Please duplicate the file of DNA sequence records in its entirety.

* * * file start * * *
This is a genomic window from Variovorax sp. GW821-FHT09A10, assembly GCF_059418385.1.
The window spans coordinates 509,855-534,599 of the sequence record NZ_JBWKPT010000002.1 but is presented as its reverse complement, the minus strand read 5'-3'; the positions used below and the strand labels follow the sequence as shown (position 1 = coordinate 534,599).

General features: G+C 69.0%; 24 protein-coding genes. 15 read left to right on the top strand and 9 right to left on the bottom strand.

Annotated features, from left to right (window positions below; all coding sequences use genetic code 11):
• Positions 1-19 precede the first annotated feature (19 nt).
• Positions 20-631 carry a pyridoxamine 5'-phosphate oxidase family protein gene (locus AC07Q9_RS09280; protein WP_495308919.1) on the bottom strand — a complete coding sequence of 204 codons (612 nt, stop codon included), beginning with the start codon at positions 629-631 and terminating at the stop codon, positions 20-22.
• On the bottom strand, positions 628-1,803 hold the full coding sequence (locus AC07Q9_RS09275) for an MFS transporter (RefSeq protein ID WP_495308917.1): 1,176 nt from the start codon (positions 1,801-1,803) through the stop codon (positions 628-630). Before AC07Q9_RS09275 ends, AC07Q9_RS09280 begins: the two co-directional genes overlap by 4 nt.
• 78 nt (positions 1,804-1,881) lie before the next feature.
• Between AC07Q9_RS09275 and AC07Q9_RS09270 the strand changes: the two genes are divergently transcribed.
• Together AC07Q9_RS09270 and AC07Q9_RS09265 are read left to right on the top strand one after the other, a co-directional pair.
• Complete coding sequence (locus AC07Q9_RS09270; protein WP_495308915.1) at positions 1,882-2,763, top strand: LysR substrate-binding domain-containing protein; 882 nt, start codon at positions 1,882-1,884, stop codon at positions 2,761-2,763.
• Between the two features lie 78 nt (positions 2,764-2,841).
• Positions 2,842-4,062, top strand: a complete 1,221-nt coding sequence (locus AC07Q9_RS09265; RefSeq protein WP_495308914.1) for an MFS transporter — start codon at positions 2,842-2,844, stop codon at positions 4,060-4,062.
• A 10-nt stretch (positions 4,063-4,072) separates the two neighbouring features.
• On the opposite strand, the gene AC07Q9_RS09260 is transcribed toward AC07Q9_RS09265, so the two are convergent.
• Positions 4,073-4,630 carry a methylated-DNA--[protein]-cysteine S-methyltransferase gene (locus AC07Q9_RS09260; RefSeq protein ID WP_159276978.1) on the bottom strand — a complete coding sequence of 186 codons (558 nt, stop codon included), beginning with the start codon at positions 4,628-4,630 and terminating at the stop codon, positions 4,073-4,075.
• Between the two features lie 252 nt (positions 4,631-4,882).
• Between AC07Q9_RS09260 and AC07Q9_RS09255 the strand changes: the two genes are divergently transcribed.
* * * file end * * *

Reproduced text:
This is a genomic window from Variovorax sp. GW821-FHT09A10, assembly GCF_059418385.1.
The window spans coordinates 509,855-534,599 of the sequence record NZ_JBWKPT010000002.1 but is presented as its reverse complement, the minus strand read 5'-3'; the positions used below and the strand labels follow the sequence as shown (position 1 = coordinate 534,599).

General features: G+C 69.0%; 24 protein-coding genes. 15 read left to right on the top strand and 9 right to left on the bottom strand.

Annotated features, from left to right (window positions below; all coding sequences use genetic code 11):
• Positions 1-19 precede the first annotated feature (19 nt).
• Positions 20-631 carry a pyridoxamine 5'-phosphate oxidase family protein gene (locus AC07Q9_RS09280; protein WP_495308919.1) on the bottom strand — a complete coding sequence of 204 codons (612 nt, stop codon included), beginning with the start codon at positions 629-631 and terminating at the stop codon, positions 20-22.
• On the bottom strand, positions 628-1,803 hold the full coding sequence (locus AC07Q9_RS09275) for an MFS transporter (RefSeq protein ID WP_495308917.1): 1,176 nt from the start codon (positions 1,801-1,803) through the stop codon (positions 628-630). Before AC07Q9_RS09275 ends, AC07Q9_RS09280 begins: the two co-directional genes overlap by 4 nt.
• 78 nt (positions 1,804-1,881) lie before the next feature.
• Between AC07Q9_RS09275 and AC07Q9_RS09270 the strand changes: the two genes are divergently transcribed.
• Together AC07Q9_RS09270 and AC07Q9_RS09265 are read left to right on the top strand one after the other, a co-directional pair.
• Complete coding sequence (locus AC07Q9_RS09270; protein WP_495308915.1) at positions 1,882-2,763, top strand: LysR substrate-binding domain-containing protein; 882 nt, start codon at positions 1,882-1,884, stop codon at positions 2,761-2,763.
• Between the two features lie 78 nt (positions 2,764-2,841).
• Positions 2,842-4,062, top strand: a complete 1,221-nt coding sequence (locus AC07Q9_RS09265; RefSeq protein WP_495308914.1) for an MFS transporter — start codon at positions 2,842-2,844, stop codon at positions 4,060-4,062.
• A 10-nt stretch (positions 4,063-4,072) separates the two neighbouring features.
• On the opposite strand, the gene AC07Q9_RS09260 is transcribed toward AC07Q9_RS09265, so the two are convergent.
• Positions 4,073-4,630 carry a methylated-DNA--[protein]-cysteine S-methyltransferase gene (locus AC07Q9_RS09260; RefSeq protein ID WP_159276978.1) on the bottom strand — a complete coding sequence of 186 codons (558 nt, stop codon included), beginning with the start codon at positions 4,628-4,630 and terminating at the stop codon, positions 4,073-4,075.
• Between the two features lie 252 nt (positions 4,631-4,882).
• Between AC07Q9_RS09260 and AC07Q9_RS09255 the strand changes: the two genes are divergently transcribed.